I venture that most estate planning attorneys have received many a call exclaiming an alleged injustice – that a parent has been influenced by an adult child, caretaker, or friend to change the parent’s estate planning documents, naming the adult child, caretaker, or friend as an agent under the parent’s power of attorney and executrix under the parent’s last will and testament. The allegations may even extend to the adult child having influenced the parent to leave most or all assets to the adult child. The words, “undue influence” are often laced thru such a phone call.
Attending a recent conference, one of the speakers referenced a case that I often use when I teach seminars. The case is Weedon v. Weedon, 283 Va. 241 (2012). This is one of my favorite cases to use, as it helps bring alive the concept to attendees that the existence of “undue influence” is very challenging to prove.
Weedon v. Weedon involved a mom, five children, and three wills. There was an obvious attrition in each new will executed by the mother, leaving out adult children as each new will was executed, and in the last will conveying assets to just one adult child. The one adult child who was conveyed the assets through the last will was the daughter who gave up her job, was the caregiver for the mother, and was by her side towards the end of the mother’s life.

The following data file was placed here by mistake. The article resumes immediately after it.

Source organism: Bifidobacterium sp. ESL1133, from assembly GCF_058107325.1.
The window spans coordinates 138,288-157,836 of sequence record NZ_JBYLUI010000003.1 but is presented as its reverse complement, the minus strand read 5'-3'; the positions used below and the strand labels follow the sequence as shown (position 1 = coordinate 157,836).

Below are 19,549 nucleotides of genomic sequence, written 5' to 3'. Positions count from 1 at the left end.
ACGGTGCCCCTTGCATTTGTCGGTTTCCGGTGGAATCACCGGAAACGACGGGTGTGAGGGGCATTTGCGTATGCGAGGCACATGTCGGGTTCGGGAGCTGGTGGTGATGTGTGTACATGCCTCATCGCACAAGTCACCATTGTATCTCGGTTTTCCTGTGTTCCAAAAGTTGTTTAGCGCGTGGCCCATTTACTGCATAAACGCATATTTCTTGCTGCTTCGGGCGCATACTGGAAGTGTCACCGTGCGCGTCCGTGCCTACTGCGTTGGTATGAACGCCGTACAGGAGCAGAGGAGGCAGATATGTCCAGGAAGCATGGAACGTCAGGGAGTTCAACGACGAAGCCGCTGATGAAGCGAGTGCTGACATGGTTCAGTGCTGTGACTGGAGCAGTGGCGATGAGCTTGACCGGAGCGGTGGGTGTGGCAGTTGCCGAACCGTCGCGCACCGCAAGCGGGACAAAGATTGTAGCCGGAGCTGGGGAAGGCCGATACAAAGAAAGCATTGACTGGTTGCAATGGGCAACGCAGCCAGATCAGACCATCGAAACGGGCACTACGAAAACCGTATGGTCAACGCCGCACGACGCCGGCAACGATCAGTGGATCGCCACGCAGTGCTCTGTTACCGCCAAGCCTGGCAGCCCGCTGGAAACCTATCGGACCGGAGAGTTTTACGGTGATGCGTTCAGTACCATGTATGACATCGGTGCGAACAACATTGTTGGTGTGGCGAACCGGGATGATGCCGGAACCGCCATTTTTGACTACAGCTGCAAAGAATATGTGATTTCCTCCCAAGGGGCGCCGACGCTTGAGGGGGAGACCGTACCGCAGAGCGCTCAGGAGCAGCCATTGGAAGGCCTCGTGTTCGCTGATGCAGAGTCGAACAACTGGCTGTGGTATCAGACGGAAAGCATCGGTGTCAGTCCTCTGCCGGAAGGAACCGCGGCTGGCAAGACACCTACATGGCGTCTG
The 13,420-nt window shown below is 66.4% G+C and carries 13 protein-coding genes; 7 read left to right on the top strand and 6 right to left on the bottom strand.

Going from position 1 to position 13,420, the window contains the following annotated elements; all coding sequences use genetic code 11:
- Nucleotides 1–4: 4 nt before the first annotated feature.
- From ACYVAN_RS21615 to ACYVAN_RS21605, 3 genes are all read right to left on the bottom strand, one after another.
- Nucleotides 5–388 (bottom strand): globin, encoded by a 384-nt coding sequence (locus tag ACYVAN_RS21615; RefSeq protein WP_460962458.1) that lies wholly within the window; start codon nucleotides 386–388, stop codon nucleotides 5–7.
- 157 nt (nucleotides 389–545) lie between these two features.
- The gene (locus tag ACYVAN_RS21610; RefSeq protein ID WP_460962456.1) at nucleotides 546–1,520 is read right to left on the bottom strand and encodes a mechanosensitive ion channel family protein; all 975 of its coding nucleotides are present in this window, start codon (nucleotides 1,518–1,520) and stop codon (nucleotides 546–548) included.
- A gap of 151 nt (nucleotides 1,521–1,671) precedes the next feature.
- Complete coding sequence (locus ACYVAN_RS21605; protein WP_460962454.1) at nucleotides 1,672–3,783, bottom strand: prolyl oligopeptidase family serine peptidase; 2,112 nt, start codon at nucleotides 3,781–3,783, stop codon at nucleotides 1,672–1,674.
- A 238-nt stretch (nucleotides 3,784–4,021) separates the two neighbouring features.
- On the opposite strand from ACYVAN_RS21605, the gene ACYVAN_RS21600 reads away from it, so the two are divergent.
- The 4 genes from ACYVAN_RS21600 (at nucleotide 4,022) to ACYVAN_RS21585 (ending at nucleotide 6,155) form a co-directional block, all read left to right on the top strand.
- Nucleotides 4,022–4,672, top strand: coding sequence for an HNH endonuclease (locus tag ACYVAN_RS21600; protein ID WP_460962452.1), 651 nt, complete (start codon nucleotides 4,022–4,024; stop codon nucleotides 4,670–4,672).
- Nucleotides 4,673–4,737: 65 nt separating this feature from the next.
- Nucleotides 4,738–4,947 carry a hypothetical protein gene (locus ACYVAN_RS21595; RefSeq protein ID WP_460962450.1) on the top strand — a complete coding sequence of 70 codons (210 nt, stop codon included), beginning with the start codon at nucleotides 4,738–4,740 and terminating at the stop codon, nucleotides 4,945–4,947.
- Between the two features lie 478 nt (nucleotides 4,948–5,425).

According to the Supreme Court of Virginia, the lesson presented by Weedon v. Weedon is, “The undue influence which will vitiate a will must be of such a character as to control the mind and direct the action of the testator” and it must be “sufficient to destroy free agency . . . ; it must amount to coercion – practically duress.” This would mean that the testator signed a will knowing it is not what she wants; however, she is under so much control from another that she feels that she has no choice and must sign the will.
Perhaps there are those who are of senior years, who have come to understand the intricacies of life in a manner that is meant only for those with such vast experience. Their estate planning documents are theirs – to be utilized to memorialize their intents; the care of their person, the use of their assets for their care, and the administration and distribution of their assets upon passing.
The decision is theirs to make. Their assets are just that – their assets. The stewardship of sisterhood takes on many different forms. It is a celebration both to offer such a gift to another, as well as to be the recipient of something so precious. Often one’s estate planning documents may reflect such a stewardship – a celebration of a lifelong relationship, a recognition of a bond late in life, or a thank you for a rescue when none other existed.